Last summer my husband and I had the privilege of being able to graduate together, cap and gown side by side, with our associate degrees from HCC, with Honors, and that fall we continued our educational journey together. He went to Westfield State while I begin the Elms/HCC accelerated program on Friday nights and Saturdays. We both have continued to set the bar high amongst our peers by achieving academic recognition and have placed on the Dean’s List every semester we have been in school. In my accelerated program at the Elms I am with the same group of individuals throughout the entire 20 month program, we start together we finish together. Even with them I am seen as a leader and a woman dedicated to my studies and family. One of the courses I am taking right now is Business Strategy. It is the most difficult course in both of my degree programs and is the most taxing time wise, mentally, and emotionally. I am required to work with a group of individuals to construct a business from the ground up and each team member is required to play a vital role within the organization. On top of the executive roles we each are responsible for, I was chosen by my group to be the President/ CEO. This nomination from them shows their valued respect and confidence in my leadership abilities to not only lead our group but to be a leader outside of our school’s walls. I am proud to say that our Professor has personally told our group that we are by far the best and most thorough group that she has ever taught in this course. We maintain the top grade possible of a 100% when this course makes or breaks most people. Constantly my peers are telling me, “I don’t know how you do it.” They all know that my husband and I are full time students with six daughters, all under the age of 11, and they too know our path is a difficult road to travel.
As both my husband and I are preparing to graduate this May we are preparing ourselves to enter back into the working world, but not as we once were when we left just a short time ago. This summer we actually came up with a business idea together. Since his passion lies with mentoring the youth and I will be able to handle the finance side of a small business, we would love to start our own group home for troubled teens. We want to get them before they get into the “system”. The success ratios of teens being rehabilitated once they enter into a correctional facility are extremely low. With some intervention I’m confident that we could make an enormous impact on so many young lives. I am completely amazed by the road that we have traveled and how far we have come with just so little left to go before we begin a journey on another path. At our wedding we danced to “God Bless the Broken Road”. It was a true testament of how our lives were brought together to become one. We have and are taking that broken road to build new life together and build a secure future for our daughters.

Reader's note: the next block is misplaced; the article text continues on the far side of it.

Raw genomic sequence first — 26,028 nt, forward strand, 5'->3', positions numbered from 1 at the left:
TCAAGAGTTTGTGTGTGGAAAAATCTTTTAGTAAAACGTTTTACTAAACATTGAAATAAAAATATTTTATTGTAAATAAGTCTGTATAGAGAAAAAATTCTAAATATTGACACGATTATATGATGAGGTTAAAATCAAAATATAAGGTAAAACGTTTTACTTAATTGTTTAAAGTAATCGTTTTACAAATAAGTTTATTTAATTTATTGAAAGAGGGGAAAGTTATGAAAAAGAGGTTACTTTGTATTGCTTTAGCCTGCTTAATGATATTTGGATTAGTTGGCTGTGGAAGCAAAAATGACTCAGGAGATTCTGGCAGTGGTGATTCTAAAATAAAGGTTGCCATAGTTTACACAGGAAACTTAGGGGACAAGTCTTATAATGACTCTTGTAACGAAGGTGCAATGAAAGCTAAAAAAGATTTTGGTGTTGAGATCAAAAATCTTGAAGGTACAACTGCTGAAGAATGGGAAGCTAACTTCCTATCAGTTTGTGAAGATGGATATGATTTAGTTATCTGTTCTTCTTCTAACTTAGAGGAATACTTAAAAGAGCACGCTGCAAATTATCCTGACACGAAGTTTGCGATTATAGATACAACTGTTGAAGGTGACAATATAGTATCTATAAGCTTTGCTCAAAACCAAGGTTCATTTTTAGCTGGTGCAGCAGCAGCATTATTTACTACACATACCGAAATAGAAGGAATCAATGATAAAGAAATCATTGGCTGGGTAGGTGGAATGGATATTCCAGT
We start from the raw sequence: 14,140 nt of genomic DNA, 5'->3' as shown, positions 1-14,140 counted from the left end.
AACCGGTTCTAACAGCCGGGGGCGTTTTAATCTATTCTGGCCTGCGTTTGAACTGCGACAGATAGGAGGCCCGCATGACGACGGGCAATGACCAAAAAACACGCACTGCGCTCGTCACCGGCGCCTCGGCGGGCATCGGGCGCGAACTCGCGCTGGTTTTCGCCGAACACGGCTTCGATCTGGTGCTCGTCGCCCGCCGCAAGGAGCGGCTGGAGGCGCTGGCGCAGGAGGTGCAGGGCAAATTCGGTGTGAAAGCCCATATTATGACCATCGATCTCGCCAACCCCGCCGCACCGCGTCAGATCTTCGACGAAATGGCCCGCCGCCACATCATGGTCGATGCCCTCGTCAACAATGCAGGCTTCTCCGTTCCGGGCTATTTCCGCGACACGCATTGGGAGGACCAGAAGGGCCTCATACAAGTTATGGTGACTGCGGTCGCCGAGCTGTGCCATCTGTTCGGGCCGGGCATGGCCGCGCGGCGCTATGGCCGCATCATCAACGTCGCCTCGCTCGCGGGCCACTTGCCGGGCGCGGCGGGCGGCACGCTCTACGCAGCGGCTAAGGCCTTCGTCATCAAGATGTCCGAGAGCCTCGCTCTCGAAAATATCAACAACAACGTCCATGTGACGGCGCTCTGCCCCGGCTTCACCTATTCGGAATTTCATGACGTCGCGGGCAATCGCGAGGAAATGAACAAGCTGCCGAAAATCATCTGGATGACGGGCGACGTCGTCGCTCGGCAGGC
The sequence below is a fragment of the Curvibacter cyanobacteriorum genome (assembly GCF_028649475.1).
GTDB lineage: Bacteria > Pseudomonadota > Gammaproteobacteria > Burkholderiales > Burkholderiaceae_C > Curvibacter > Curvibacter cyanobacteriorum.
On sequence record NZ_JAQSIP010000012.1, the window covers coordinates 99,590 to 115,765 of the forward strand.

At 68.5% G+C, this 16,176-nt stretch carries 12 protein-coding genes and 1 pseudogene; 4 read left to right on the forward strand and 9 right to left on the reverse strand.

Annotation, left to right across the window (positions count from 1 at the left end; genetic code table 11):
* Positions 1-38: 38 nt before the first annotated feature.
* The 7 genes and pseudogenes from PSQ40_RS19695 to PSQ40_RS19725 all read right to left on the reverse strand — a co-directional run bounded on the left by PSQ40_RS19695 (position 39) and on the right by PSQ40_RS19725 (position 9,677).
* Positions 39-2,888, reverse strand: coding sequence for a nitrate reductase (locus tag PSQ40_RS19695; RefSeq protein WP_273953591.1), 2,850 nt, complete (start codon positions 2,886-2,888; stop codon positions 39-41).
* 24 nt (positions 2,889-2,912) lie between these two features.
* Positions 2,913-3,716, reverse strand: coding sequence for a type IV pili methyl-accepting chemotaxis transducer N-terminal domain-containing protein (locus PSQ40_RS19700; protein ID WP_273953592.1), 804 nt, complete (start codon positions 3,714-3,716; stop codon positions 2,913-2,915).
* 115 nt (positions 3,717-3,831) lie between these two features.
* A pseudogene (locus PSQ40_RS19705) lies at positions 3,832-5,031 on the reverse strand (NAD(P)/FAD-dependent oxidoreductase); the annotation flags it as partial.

Since my husband and I were married we have been dedicated to our church and our local community. My husband has been involved in mentoring local troubled youth and for over two years we ran God’s Table as an outreach to our local community through our church. Once a month we held a free meal to anyone who wanted come in, eat, and have fellowship. We did the meal planning, food prep, advertising and had a team of servers. Also, there was the opportunity for an open mic where others in the community could come and share their talents. Not everyone gets to be a superstar in this world but everyone has talents that they truly want to share with others, all they need is a stage to stand upon. As little as it may seem, providing one little corner of the room as a stage, it meant the world to so many.
Before my husband and I married I began a once a month youth event through my church called JAAM, Jesus Arts And Music. I developed a team of adults to help facilitate this event and I did the advertising, fundraising and networked within the New England region to find local bands that needed a place to perform, other than their parents’ garage, and gave them a stage. This event provided opportunity for teens to have a safe haven to bring their friends, hear their peers play music, and not have to worry about being exposed to drugs, alcohol, or peer pressure. There was an open mic, pizza, and games as well as the concert aspect. I still remember one of the bands that we had from New York and their lead singer came and thanked me after the show. He said, “It’s is so nice to come and play at a venue where there aren’t drunk people everywhere and people doing all sorts of drugs. Just thank you so much and let us know when we can come back again.” This talented young man was still only seventeen, I couldn’t believe what he had already been exposed to in his young life. It’s so important to have these types of venues available for teens to help keep them safe and still be able to enjoy being young.